In this case, we have something different than the lottery example. Instead of the prior probability, P(H), and the probability of the event, P(E) being close to each other it turns out that P(E) is closer to P(E | H) so these two terms are closer to canceling each other out. Which means that our prior probability's move to posterior probability will be a very small jump. P(H) is pretty close to P(H | E). The extraordinary claim of Jesus' resurrection only has a relatively ordinary claim of stories about Jesus' resurrection. We would need something more extraordinary to support the claims of Christians. As it happens, there's probably another reason why we would have stories about Jesus' resurrection that in themselves would have a higher prior probability and an equivalent P(E | H).
As I explained above, religious experiences are also pretty mundane due to human imperfection. So our Bayes formula is still denominated by a relatively high P(E). Again, our posterior probability only slides a couple of percentage points in favor. But not enough to make a good argument; not enough to argue from a high probability.
At this point, some apologists might claim that the success of Christianity in the Roman Empire is an extraordinary event or evidence. I actually don't think this is so; Christianity's growth rate is almost exactly the same as the growth rate of Mormonism. Mormon's experienced persecution just like the early Christians did. So if Christianity is true due to its growth rate, then so is Mormonism. However, even Christianity's success can be explained in more pragmatic terms: Christianity succeeded – in a pagan environment – because it successfully emulated pagan ideals. Even though the Gospels superficially quote from the LXX, even though the body of Christianity is cloaked in Judaism, the soul of Christianity is Greek tragedy. A quote that Neil Godfrey has in that post:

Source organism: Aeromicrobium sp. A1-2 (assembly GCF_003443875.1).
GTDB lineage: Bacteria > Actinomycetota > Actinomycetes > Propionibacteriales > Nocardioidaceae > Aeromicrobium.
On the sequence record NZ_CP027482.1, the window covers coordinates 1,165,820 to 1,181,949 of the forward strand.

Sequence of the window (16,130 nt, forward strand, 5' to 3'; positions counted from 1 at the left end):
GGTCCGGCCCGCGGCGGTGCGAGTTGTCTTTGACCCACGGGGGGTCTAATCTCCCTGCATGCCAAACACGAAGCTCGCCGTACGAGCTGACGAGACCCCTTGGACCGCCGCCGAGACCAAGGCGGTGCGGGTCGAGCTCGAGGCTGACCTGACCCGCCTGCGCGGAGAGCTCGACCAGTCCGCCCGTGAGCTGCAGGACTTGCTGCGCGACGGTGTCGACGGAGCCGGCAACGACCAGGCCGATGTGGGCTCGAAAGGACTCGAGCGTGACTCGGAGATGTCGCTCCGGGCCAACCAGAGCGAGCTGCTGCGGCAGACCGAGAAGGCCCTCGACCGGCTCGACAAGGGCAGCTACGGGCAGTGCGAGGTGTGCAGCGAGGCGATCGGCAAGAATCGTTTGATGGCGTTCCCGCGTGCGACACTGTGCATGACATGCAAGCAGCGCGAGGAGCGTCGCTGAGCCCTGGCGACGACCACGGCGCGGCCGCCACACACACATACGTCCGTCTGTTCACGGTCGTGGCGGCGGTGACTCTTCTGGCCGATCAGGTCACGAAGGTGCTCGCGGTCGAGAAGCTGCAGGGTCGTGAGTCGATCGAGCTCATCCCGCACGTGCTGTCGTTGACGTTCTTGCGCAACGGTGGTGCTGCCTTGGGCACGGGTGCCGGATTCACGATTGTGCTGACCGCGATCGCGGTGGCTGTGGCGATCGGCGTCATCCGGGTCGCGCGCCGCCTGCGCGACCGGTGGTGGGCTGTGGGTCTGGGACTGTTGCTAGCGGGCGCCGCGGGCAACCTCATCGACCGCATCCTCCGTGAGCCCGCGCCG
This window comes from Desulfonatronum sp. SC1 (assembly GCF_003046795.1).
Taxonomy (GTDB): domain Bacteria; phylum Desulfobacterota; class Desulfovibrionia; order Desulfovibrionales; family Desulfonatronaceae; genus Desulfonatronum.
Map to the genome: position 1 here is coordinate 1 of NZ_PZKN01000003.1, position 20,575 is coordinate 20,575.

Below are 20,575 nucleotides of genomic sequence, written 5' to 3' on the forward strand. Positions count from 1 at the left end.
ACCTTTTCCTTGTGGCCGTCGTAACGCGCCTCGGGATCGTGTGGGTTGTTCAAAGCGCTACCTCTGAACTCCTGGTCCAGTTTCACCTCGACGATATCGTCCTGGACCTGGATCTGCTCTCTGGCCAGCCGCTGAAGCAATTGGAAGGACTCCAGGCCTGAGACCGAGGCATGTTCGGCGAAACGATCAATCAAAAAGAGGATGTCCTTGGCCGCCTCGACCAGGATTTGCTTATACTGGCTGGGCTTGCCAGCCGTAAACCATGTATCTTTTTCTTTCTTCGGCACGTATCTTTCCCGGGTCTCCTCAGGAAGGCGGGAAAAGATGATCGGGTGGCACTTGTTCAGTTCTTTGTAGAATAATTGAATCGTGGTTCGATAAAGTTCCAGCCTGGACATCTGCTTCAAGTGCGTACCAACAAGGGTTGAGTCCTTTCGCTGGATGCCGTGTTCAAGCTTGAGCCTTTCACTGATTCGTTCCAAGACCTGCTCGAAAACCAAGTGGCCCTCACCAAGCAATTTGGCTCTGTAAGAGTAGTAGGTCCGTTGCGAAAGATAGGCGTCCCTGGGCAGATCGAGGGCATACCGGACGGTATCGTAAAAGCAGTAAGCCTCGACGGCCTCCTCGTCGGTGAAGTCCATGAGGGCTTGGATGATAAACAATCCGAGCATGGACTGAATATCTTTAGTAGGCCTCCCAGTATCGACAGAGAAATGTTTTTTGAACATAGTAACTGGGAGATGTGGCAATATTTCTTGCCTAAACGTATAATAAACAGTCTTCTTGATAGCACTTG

What one learned from the classical tradition was what it meant to be a respected person in the larger context of the Greek cosmos, a world controlled by the jealousy of the gods and the vicissitudes of Fate. One learned piety towards the gods, to respect the rights of others, especially the unfortunate, the suppliant, and the stranger. But what one learned above all was how to face the ultimate test, unjust suffering, the inevitable suffering unto death, with courage and integrity. The texts display a remarkable sophistication on this point
This sounds an awful lot like Christianity's ideals and worldview. Substitute the jealousy of the gods with the jealousy of Satan and there seems to be a match, it would seem as though this was the mentality behind the early Christian martyrs, and why their deaths were compelling to interested pagans. As I explained in a previous post arguing for Christians borrowing the Eucharist ceremony from Mithraists, this might just be one more thing that Christians inherited from their cultural matrix.
This is one of the reasons why people claim that the U.S. was founded on Christian ideals. They say this because the U.S. was founded on pagan Greek ideals (like rationalism, equality, and democracy) and confuse this with Christianity, which itself was ensouled with pagan Greek ideals.
So again, the success of Christianity would also be a relatively high P(E), a relatively ordinary claim. What would work for Christianity would be a truly extraordinary claim, a low P(E) coupled with a high P(E | H); a high likelihood ratio. Moreover, this P(E | H) would have to be higher than P(E | ~H) or the probability of seeing the evidence given some other competing hypothesis. In all of these cases, I think that P(E | ~H) is pretty close to P(E | H) but that's just a hunch.
Religious claims don't seem to have the extraordinary evidence that Bayes requires for their extraordinary claims. And if you agree that extraordinary claims require extraordinary evidence, then this lack of evidence is indeed evidence of absence.